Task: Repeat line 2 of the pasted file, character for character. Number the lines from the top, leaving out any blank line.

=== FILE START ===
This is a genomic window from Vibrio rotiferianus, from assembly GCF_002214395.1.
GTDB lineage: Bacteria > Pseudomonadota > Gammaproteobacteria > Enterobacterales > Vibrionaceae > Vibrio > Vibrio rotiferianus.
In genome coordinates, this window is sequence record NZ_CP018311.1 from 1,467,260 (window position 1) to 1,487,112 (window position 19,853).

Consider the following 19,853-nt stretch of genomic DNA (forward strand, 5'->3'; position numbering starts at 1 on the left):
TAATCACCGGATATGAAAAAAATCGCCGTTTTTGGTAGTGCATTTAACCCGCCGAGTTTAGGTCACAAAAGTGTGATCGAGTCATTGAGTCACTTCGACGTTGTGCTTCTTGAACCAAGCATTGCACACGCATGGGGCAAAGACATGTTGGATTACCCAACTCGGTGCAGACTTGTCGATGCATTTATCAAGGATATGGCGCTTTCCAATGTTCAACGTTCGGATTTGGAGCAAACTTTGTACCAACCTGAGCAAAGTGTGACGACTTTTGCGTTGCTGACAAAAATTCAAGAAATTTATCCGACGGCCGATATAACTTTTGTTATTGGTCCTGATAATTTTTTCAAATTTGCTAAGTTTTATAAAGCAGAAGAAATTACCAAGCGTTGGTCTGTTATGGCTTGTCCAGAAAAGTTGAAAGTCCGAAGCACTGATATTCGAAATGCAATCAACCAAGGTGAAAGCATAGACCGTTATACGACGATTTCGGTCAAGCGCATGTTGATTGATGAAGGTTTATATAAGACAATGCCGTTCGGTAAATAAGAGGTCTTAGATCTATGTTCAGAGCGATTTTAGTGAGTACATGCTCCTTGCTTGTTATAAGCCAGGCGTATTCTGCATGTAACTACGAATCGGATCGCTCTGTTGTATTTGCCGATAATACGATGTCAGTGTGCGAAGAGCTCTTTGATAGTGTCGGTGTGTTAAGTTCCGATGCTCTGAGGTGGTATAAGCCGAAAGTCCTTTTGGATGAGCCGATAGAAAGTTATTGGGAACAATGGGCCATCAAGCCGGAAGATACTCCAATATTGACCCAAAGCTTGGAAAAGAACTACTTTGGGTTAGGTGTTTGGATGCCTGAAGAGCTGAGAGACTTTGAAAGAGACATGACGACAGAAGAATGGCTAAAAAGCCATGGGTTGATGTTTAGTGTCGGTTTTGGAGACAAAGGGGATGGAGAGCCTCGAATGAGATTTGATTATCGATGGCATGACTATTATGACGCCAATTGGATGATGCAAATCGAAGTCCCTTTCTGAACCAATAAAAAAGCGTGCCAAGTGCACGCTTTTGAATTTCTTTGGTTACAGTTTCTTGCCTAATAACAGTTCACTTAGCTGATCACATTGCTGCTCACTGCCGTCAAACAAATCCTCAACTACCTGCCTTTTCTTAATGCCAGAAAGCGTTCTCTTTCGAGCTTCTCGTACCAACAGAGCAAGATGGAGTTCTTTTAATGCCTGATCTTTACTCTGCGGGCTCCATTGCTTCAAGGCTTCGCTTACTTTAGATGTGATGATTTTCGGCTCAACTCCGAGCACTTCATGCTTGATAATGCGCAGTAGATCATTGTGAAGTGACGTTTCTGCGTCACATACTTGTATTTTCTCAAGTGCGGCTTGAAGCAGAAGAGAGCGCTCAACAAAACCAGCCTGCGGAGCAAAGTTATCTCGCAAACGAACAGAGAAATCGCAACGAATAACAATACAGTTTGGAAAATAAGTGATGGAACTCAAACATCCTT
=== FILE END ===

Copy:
GTDB lineage: Bacteria > Pseudomonadota > Gammaproteobacteria > Enterobacterales > Vibrionaceae > Vibrio > Vibrio rotiferianus.